The University of Alabama at Birmingham (UAB) held a ceremonial groundbreaking for its new Altec/Styslinger Genomic Medicine and Data Sciences Building and the Marnix E. Heersink Institute for Biomedical Innovation Conference Center on Monday.

Leaders from the state, county, and city joined donors at the site of what is being called a “game-changing Genomics building.” The new $78 million project is designed to accelerate advancements in precision medicine, as well as informatics and data sciences.

The new facility will be built on Seventh Avenue South, between 19th and 20th streets, in Birmingham.

UAB President Dr. Ray Watts said that the research to be done will allow future doctors to make treatment recommendations “based on the unique genetic makeup of each individual to greatly improve healthcare.”

Watts said that the new genomic building will house 75 new investigative researchers and 350 support staff.

“Together with Southern Research Institute and our other research partners, we will make Birmingham the biotech research hub of the Southeast,” Watts said.

The building will bring together researchers, equipment and staff for the Hugh Kaul Precision Medicine Institute, the Informatics Institute, the Bill L. Harbert Institute for Innovation and Entrepreneurship, and translational scientists from many different disciplines to increase national and global competitiveness of both UAB and the state of Alabama in research, innovation, commercialization and economic development. 

Watts said that the new genomic building will house 75 new investigative researchers and 350 support staff.

“This facility will make us globally competitive,” said Dean of the UAB School of Medicine Selmon Vickers.

Gov. Kay Ivey participated in the groundbreaking and thanked Watts for his leadership in this project.

“This institution has developed some of the brightest medical minds and is a national leader in scientific research,” Ivey said. “UAB is one of our largest employers generating 65,000 jobs and $7 billion of economic impact.”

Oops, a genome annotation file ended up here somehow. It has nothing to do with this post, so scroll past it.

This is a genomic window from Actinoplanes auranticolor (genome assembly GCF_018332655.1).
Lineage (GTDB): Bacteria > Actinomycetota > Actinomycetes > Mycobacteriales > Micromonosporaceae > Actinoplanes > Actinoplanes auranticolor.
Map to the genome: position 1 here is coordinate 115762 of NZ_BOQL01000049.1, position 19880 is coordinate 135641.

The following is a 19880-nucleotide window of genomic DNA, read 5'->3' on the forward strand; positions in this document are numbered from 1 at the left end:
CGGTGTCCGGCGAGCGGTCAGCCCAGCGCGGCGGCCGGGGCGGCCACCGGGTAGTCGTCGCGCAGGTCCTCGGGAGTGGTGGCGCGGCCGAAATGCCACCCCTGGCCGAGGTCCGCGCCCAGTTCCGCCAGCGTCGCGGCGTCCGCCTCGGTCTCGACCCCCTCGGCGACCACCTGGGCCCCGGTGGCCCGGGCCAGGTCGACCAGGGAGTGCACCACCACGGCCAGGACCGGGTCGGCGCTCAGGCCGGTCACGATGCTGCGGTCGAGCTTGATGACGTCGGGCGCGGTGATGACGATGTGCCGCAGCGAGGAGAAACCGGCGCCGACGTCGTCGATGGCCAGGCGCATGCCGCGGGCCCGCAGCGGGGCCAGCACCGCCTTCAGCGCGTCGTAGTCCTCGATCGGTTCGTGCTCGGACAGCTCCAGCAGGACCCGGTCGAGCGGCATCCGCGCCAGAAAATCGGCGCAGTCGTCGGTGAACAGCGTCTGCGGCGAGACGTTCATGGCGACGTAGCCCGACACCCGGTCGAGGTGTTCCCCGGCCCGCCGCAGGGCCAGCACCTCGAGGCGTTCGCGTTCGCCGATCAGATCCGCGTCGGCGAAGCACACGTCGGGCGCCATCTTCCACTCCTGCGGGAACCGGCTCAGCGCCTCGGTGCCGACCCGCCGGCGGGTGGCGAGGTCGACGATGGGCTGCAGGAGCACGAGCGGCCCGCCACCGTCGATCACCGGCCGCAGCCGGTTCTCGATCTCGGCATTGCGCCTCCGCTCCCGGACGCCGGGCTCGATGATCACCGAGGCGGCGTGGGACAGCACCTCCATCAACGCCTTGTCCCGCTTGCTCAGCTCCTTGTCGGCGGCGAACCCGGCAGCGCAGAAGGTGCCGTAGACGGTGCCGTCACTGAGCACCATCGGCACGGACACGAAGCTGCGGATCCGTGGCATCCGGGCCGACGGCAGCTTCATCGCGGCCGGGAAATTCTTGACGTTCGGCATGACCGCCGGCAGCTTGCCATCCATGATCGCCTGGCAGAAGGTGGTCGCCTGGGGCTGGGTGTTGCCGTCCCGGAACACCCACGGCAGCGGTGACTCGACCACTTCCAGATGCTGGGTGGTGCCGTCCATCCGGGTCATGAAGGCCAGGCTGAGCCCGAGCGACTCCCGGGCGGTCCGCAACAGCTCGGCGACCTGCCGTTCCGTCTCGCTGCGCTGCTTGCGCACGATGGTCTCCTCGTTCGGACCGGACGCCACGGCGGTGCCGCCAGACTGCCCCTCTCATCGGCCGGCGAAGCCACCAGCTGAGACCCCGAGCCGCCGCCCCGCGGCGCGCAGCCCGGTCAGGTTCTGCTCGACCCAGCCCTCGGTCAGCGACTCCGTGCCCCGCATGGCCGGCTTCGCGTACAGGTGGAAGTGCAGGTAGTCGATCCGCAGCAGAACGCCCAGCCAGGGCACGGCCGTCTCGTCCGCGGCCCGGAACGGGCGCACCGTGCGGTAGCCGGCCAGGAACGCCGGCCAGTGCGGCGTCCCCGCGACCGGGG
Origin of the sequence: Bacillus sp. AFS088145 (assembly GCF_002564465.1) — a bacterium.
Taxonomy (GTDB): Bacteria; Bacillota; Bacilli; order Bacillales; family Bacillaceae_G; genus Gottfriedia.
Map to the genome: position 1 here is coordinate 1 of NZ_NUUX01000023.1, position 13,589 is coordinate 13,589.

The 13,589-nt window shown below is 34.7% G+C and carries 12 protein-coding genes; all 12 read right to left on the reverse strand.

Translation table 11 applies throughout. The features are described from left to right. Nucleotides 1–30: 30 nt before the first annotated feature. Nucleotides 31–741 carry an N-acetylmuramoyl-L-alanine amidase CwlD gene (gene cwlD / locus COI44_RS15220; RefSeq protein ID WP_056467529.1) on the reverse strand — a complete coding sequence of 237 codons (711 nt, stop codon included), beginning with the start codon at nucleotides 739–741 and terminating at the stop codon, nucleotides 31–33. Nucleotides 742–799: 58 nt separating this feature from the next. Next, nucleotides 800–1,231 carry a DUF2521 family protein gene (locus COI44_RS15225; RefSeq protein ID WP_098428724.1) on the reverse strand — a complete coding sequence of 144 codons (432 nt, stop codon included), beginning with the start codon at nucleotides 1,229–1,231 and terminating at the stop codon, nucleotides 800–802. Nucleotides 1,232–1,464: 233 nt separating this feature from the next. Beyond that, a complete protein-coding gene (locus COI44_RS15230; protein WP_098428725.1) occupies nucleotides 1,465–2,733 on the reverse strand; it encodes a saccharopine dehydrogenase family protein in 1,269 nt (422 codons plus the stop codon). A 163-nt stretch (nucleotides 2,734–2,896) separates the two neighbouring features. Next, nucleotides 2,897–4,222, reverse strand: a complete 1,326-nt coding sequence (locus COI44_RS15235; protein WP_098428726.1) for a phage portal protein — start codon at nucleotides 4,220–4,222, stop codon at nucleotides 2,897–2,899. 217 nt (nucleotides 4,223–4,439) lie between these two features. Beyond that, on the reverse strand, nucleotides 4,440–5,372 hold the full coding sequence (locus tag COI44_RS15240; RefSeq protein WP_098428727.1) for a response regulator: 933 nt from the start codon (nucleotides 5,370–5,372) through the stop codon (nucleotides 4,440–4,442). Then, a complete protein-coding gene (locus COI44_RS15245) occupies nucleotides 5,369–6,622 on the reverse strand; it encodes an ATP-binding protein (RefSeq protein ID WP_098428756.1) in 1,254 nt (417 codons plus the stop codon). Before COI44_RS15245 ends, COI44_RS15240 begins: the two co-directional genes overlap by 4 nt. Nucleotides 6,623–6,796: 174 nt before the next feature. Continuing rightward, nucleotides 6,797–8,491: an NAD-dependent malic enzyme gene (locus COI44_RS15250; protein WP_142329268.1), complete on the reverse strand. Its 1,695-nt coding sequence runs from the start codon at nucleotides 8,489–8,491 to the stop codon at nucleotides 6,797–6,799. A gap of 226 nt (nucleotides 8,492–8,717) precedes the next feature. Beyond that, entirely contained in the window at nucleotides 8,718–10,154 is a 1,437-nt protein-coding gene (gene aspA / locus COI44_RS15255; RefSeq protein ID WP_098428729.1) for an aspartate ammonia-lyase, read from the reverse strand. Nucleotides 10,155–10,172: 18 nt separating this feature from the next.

Ivey said the project would not exist without a public/private partnership, and she thanked the Lee Styslinger family and the Altec Foundation for their generous gift.

“I remember when Ray [Watts] approached me and my family,” Lee Styslinger said. “We really trusted Dr. Watts and Dr. Vickers in leading this forward.

“When we began this journey, I did not really understand what we were getting into. This will lead to a total transformation ... of healthcare for all of the citizens of Alabama.”

State Sens. Jabo Waggoner (R-Vestavia Hills), Rodger Smitherman (D-Birmingham) and Greg Reed (R-Jasper) were credited for their role in helping find the funding for this project.

“Today is a red-letter day for UAB and Birmingham and the state of Alabama,” said Waggoner. “Three people on this stage are getting a lot of credit. It took a team, and a lot of them are here today. I want the members of the House and Senate that are here today to stand up and receive thanks for their work.

“I have worked with all seven of the presidents [of UAB] going back to Dr. Volkert. I stand here today to tell you, Dr. Watts, Dr. Vickers, the Board of Trustees, that we would not be here today without them dreaming big dreams.”

Smitherman said, “Praise the Lord, none of this would be possible without Him.

“In recent decades, there [has] been a call for a real partnership between legislators, corporations and city and county governments. The genomic building has experienced unprecedented cooperation. We asked Gov. Ivey for $50 million for this project. Teamwork makes the dream work. I was eager to help make this work.”

Dr. Watts told the 1819 News that the new building will be completed in just over two years' time.

Economic developer Dr. Nicole Jones said, “Genomics is the study of the entirety of an organism’s genes (the genome). Through the use of bioinformatics, which is high-performance computing and mathematical algorithms, researchers in the field of genomics analyze large amounts of DNA sequence data to find correlations between gene sequences and disease. By studying the genome, researchers can develop and tailor life-changing drug treatments for patients. This public-private partnership will create direct and indirect jobs and more importantly, will change lives and the world, starting right here in Alabama. Thank you to all who collaborated to make the Altec/Styslinger Genomic Medicine and Data Sciences Building a reality.”

The new genomic medicine and data science building will cost $79 million and is expected to add $390 million to the Birmingham economy. The additional 160,000 sq. feet of space will allow UAB to increase the research there by 16%. The project is expected to lead to an estimated $100 million in new research grants for UAB, a 15% increase for the state’s premier biomedical research institution.